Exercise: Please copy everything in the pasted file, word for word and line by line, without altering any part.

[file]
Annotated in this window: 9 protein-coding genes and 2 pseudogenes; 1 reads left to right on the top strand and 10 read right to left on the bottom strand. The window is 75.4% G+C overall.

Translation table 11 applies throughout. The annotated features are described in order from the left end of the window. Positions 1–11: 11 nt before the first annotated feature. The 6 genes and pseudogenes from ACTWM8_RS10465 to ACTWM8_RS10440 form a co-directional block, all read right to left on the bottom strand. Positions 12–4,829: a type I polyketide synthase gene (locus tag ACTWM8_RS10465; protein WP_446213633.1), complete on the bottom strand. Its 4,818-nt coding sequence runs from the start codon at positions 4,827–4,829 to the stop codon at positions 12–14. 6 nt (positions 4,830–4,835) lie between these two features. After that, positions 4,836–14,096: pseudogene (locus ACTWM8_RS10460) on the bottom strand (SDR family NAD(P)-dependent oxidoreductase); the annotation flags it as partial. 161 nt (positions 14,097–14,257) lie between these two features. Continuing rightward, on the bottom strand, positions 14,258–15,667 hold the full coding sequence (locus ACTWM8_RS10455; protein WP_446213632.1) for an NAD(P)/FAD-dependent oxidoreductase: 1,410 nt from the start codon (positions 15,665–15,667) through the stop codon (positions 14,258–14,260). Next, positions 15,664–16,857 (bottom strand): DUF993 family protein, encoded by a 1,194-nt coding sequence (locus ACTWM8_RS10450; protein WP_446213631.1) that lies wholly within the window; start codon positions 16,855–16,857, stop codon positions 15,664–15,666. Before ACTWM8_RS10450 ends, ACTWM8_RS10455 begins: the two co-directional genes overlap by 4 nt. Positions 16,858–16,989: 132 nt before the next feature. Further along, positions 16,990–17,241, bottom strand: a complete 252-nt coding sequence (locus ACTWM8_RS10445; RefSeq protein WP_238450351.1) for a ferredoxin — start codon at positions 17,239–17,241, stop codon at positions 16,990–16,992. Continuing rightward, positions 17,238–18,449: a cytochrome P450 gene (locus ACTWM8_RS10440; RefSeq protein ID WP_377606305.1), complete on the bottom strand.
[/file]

Annotated in this window: 9 protein-coding genes and 2 pseudogenes; 1 reads left to right on the top strand and 10 read right to left on the bottom strand. The window is 75.4% G+C overall.

Translation table 11 applies throughout. The annotated features are described in order from the left end of the window. Positions 1–11: 11 nt before the first annotated feature. The 6 genes and pseudogenes from ACTWM8_RS10465 to ACTWM8_RS10440 form a co-directional block, all read right to left on the bottom strand. Positions 12–4,829: a type I polyketide synthase gene (locus tag ACTWM8_RS10465; protein WP_446213633.1), complete on the bottom strand. Its 4,818-nt coding sequence runs from the start codon at positions 4,827–4,829 to the stop codon at positions 12–14. 6 nt (positions 4,830–4,835) lie between these two features. After that, positions 4,836–14,096: pseudogene (locus ACTWM8_RS10460) on the bottom strand (SDR family NAD(P)-dependent oxidoreductase); the annotation flags it as partial. 161 nt (positions 14,097–14,257) lie between these two features. Continuing rightward, on the bottom strand, positions 14,258–15,667 hold the full coding sequence (locus ACTWM8_RS10455; protein WP_446213632.1) for an NAD(P)/FAD-dependent oxidoreductase: 1,410 nt from the start codon (positions 15,665–15,667) through the stop codon (positions 14,258–14,260). Next, positions 15,664–16,857 (bottom strand): DUF993 family protein, encoded by a 1,194-nt coding sequence (locus ACTWM8_RS10450; protein WP_446213631.1) that lies wholly within the window; start codon positions 16,855–16,857, stop codon positions 15,664–15,666. Before ACTWM8_RS10450 ends, ACTWM8_RS10455 begins: the two co-directional genes overlap by 4 nt. Positions 16,858–16,989: 132 nt before the next feature. Further along, positions 16,990–17,241, bottom strand: a complete 252-nt coding sequence (locus ACTWM8_RS10445; RefSeq protein WP_238450351.1) for a ferredoxin — start codon at positions 17,239–17,241, stop codon at positions 16,990–16,992. Continuing rightward, positions 17,238–18,449: a cytochrome P450 gene (locus ACTWM8_RS10440; RefSeq protein ID WP_377606305.1), complete on the bottom strand.